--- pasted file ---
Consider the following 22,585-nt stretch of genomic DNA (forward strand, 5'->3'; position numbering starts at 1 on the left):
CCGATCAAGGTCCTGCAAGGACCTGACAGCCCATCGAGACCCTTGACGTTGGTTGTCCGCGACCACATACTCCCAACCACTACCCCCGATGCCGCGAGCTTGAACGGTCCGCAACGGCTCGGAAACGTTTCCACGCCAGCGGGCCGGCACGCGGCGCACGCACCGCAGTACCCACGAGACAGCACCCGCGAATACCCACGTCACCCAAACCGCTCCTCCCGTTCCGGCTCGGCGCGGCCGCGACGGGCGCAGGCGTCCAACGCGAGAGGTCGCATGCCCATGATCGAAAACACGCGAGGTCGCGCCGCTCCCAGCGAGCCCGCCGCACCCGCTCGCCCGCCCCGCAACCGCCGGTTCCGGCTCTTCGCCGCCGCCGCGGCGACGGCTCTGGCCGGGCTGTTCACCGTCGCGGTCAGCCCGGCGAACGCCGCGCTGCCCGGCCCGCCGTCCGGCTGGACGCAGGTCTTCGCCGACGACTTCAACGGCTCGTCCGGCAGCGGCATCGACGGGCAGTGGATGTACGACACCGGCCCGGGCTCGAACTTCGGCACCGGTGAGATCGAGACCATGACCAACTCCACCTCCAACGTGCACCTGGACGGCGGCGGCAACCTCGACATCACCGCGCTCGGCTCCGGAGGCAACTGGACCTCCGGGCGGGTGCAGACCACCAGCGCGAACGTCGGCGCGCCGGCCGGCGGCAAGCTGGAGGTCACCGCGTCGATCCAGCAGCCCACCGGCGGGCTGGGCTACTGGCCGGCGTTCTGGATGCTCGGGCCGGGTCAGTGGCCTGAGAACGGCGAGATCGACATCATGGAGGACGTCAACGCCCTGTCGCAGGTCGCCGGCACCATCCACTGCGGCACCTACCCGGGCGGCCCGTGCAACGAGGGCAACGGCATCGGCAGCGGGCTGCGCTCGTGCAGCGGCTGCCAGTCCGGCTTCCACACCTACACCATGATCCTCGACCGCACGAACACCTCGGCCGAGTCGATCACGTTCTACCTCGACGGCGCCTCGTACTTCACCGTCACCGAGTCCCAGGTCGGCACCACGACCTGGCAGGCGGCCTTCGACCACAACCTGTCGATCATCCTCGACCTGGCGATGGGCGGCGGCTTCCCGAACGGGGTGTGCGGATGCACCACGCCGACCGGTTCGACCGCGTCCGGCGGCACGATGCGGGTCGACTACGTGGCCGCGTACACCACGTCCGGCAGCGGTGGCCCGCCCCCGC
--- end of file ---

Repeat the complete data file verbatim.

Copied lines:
Consider the following 22,585-nt stretch of genomic DNA (forward strand, 5'->3'; position numbering starts at 1 on the left):
CCGATCAAGGTCCTGCAAGGACCTGACAGCCCATCGAGACCCTTGACGTTGGTTGTCCGCGACCACATACTCCCAACCACTACCCCCGATGCCGCGAGCTTGAACGGTCCGCAACGGCTCGGAAACGTTTCCACGCCAGCGGGCCGGCACGCGGCGCACGCACCGCAGTACCCACGAGACAGCACCCGCGAATACCCACGTCACCCAAACCGCTCCTCCCGTTCCGGCTCGGCGCGGCCGCGACGGGCGCAGGCGTCCAACGCGAGAGGTCGCATGCCCATGATCGAAAACACGCGAGGTCGCGCCGCTCCCAGCGAGCCCGCCGCACCCGCTCGCCCGCCCCGCAACCGCCGGTTCCGGCTCTTCGCCGCCGCCGCGGCGACGGCTCTGGCCGGGCTGTTCACCGTCGCGGTCAGCCCGGCGAACGCCGCGCTGCCCGGCCCGCCGTCCGGCTGGACGCAGGTCTTCGCCGACGACTTCAACGGCTCGTCCGGCAGCGGCATCGACGGGCAGTGGATGTACGACACCGGCCCGGGCTCGAACTTCGGCACCGGTGAGATCGAGACCATGACCAACTCCACCTCCAACGTGCACCTGGACGGCGGCGGCAACCTCGACATCACCGCGCTCGGCTCCGGAGGCAACTGGACCTCCGGGCGGGTGCAGACCACCAGCGCGAACGTCGGCGCGCCGGCCGGCGGCAAGCTGGAGGTCACCGCGTCGATCCAGCAGCCCACCGGCGGGCTGGGCTACTGGCCGGCGTTCTGGATGCTCGGGCCGGGTCAGTGGCCTGAGAACGGCGAGATCGACATCATGGAGGACGTCAACGCCCTGTCGCAGGTCGCCGGCACCATCCACTGCGGCACCTACCCGGGCGGCCCGTGCAACGAGGGCAACGGCATCGGCAGCGGGCTGCGCTCGTGCAGCGGCTGCCAGTCCGGCTTCCACACCTACACCATGATCCTCGACCGCACGAACACCTCGGCCGAGTCGATCACGTTCTACCTCGACGGCGCCTCGTACTTCACCGTCACCGAGTCCCAGGTCGGCACCACGACCTGGCAGGCGGCCTTCGACCACAACCTGTCGATCATCCTCGACCTGGCGATGGGCGGCGGCTTCCCGAACGGGGTGTGCGGATGCACCACGCCGACCGGTTCGACCGCGTCCGGCGGCACGATGCGGGTCGACTACGTGGCCGCGTACACCACGTCCGGCAGCGGTGGCCCGCCCCCGC